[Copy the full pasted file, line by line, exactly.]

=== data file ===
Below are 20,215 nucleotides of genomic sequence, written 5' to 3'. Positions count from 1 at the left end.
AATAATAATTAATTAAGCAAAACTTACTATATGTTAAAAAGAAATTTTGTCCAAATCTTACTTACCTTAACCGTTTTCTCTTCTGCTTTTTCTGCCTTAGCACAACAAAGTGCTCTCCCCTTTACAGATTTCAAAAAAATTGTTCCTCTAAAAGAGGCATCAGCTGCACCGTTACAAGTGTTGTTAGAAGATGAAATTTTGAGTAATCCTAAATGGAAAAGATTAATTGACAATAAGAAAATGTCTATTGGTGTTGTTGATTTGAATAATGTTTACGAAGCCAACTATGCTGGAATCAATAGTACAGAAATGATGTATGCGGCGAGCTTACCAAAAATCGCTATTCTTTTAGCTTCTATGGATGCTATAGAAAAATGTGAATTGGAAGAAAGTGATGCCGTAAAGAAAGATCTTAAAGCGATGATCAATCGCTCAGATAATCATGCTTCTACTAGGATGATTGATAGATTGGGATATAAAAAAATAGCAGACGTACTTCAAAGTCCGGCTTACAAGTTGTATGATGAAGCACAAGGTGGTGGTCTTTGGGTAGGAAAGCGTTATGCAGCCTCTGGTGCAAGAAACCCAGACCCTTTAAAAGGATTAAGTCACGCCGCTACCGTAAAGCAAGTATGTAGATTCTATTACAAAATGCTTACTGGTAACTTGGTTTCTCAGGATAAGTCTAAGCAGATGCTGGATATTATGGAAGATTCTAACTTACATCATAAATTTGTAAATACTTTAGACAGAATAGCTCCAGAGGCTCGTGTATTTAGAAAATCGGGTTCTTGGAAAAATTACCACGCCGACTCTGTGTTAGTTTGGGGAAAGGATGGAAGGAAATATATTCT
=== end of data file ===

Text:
Below are 20,215 nucleotides of genomic sequence, written 5' to 3'. Positions count from 1 at the left end.
AATAATAATTAATTAAGCAAAACTTACTATATGTTAAAAAGAAATTTTGTCCAAATCTTACTTACCTTAACCGTTTTCTCTTCTGCTTTTTCTGCCTTAGCACAACAAAGTGCTCTCCCCTTTACAGATTTCAAAAAAATTGTTCCTCTAAAAGAGGCATCAGCTGCACCGTTACAAGTGTTGTTAGAAGATGAAATTTTGAGTAATCCTAAATGGAAAAGATTAATTGACAATAAGAAAATGTCTATTGGTGTTGTTGATTTGAATAATGTTTACGAAGCCAACTATGCTGGAATCAATAGTACAGAAATGATGTATGCGGCGAGCTTACCAAAAATCGCTATTCTTTTAGCTTCTATGGATGCTATAGAAAAATGTGAATTGGAAGAAAGTGATGCCGTAAAGAAAGATCTTAAAGCGATGATCAATCGCTCAGATAATCATGCTTCTACTAGGATGATTGATAGATTGGGATATAAAAAAATAGCAGACGTACTTCAAAGTCCGGCTTACAAGTTGTATGATGAAGCACAAGGTGGTGGTCTTTGGGTAGGAAAGCGTTATGCAGCCTCTGGTGCAAGAAACCCAGACCCTTTAAAAGGATTAAGTCACGCCGCTACCGTAAAGCAAGTATGTAGATTCTATTACAAAATGCTTACTGGTAACTTGGTTTCTCAGGATAAGTCTAAGCAGATGCTGGATATTATGGAAGATTCTAACTTACATCATAAATTTGTAAATACTTTAGACAGAATAGCTCCAGAGGCTCGTGTATTTAGAAAATCGGGTTCTTGGAAAAATTACCACGCCGACTCTGTGTTAGTTTGGGGAAAGGATGGAAGGAAATATATTCT